The opinion editor of the Los Angeles Times actively recruited me months ago to provide commentary on firearms from time to time. Here’s a sample of today’s op-ed, Gun silencers are useful, not scary.

More than 100 years ago, inventor Hiram Percy Maxim created two almost identical products to accomplish the same goal in two very different industries. The divergent ways we treat those products today reveals the irrationality driving our national firearms debate.

One of Maxim’s inventions, a muffler for the internal combustion gasoline engine, was lauded for its ability to reduce ear-splitting noise. Now mufflers are mandatory for cars, trucks, buses, and industrial machinery to keep people from suffering permanent hearing loss.

Maxim also invented a gun muffler. Popular among hunters and target shooters worldwide, even President Theodore Roosevelt was an avid supporter of the so-called Maxim Silencer. Silencers were in common use in the United States until the Great Depression, when impoverished Americans began using silenced rifles to poach deer, rabbit, and other animals — sometimes even livestock — to feed their families. This did not sit well with game wardens, ranchers or the federal government.

When Congress passed the National Firearms Act in 1934 to regulate machine guns, sawed-off shotguns and short-barreled rifles favored by Prohibition-era gangsters, silencers were thrown in for good measure. If a person wanted to buy a silencer, he had to seek approval from the federal government and then buy a punitively expensive tax stamp. (That’s still true today.) Gun mufflers have largely been associated with crime ever since, thanks to the Hollywood cliche of an assassin ominously screwing a silencer onto the barrel of a gun before a fight he almost always loses.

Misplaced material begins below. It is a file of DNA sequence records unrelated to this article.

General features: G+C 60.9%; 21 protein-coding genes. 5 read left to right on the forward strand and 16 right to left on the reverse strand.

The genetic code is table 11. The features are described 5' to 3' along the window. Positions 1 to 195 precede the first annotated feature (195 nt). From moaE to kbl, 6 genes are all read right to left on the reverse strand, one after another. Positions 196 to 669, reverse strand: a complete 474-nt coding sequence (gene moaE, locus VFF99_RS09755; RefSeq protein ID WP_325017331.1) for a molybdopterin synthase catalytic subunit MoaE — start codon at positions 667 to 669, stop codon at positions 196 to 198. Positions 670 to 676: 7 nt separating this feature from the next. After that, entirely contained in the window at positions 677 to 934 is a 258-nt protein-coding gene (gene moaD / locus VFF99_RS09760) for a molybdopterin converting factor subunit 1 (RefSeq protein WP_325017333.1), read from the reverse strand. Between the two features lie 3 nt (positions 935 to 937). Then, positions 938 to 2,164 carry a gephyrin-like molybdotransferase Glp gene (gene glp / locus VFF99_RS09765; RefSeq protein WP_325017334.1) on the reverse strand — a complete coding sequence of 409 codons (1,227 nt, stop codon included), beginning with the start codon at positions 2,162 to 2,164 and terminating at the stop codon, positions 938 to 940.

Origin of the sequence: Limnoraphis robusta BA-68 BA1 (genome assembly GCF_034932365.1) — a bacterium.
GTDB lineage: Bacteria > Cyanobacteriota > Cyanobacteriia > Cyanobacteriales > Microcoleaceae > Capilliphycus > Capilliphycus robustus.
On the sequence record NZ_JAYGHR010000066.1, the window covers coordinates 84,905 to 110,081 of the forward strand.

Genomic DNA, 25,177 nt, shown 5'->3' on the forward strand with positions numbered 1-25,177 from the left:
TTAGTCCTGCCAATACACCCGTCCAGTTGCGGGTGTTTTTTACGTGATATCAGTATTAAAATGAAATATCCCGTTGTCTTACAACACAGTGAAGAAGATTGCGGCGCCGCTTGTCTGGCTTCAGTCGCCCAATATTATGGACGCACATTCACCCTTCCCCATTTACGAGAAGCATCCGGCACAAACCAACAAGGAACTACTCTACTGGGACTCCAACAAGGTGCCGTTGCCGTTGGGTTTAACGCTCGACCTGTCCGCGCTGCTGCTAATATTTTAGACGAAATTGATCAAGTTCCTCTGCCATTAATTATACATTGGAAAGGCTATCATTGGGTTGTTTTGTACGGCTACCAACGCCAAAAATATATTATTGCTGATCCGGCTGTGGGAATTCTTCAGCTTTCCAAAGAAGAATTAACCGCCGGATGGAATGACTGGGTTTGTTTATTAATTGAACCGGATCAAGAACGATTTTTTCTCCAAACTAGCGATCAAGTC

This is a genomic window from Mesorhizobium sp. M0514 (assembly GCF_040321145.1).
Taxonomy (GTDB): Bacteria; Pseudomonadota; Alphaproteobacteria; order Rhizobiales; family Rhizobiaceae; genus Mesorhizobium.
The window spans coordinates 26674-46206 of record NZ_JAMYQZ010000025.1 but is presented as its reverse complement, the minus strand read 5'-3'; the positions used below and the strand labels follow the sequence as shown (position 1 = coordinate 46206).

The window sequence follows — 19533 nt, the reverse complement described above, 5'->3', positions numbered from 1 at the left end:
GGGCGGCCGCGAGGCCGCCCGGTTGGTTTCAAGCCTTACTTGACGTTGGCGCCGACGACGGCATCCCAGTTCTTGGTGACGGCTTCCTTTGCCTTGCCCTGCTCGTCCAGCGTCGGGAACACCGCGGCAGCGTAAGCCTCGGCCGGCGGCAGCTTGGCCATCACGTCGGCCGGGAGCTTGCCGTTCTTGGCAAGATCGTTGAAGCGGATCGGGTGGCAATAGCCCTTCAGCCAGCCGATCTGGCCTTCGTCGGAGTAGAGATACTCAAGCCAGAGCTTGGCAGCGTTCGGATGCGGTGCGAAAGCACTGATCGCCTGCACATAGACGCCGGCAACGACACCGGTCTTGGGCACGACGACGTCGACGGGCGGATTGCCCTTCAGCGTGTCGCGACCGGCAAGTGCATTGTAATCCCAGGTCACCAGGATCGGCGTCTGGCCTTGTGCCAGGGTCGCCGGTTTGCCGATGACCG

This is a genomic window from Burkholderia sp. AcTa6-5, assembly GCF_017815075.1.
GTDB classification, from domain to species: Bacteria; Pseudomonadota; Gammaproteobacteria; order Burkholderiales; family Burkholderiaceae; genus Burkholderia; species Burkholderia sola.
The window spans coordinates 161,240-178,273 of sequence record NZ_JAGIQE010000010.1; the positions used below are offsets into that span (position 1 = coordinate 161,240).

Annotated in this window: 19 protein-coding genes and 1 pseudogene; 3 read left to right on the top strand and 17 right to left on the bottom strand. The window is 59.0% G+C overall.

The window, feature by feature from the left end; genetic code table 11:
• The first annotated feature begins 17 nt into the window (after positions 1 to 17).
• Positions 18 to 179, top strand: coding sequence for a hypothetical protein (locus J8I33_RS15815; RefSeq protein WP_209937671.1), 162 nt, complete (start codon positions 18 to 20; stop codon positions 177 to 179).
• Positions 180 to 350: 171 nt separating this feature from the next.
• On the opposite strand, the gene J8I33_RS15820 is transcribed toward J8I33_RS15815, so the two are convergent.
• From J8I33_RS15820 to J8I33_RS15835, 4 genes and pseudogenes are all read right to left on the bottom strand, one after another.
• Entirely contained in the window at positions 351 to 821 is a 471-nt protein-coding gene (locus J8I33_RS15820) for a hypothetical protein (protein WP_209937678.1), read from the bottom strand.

In the movies and on television, silencers reduce the sound of gunfire from a loud and distinct bark to a faint cough that can’t even be heard from the next room. In the real world, the three sounds created when a gun fires — the supersonic crack of the bullet, the muzzle blast of gasses created by burning gunpowder, and the cycling of the weapon — simply cannot be completely eliminated.

Please follow the link and read the rest, then add your intelligent commentary to that of the L.A. Times’ regular readers. The more we drive up their traffic on positive pro-gun stories and the more thoughtful contributions you make to their comments section, the more likely they are to ask for other Second Amendment-supporting writers to contribute to the pages of the Times.

This is a long term ideological campaign, folks.

Help change minds, and we can start rolling back some of these silly gun control laws that don’t help anyone.

Tags: silencers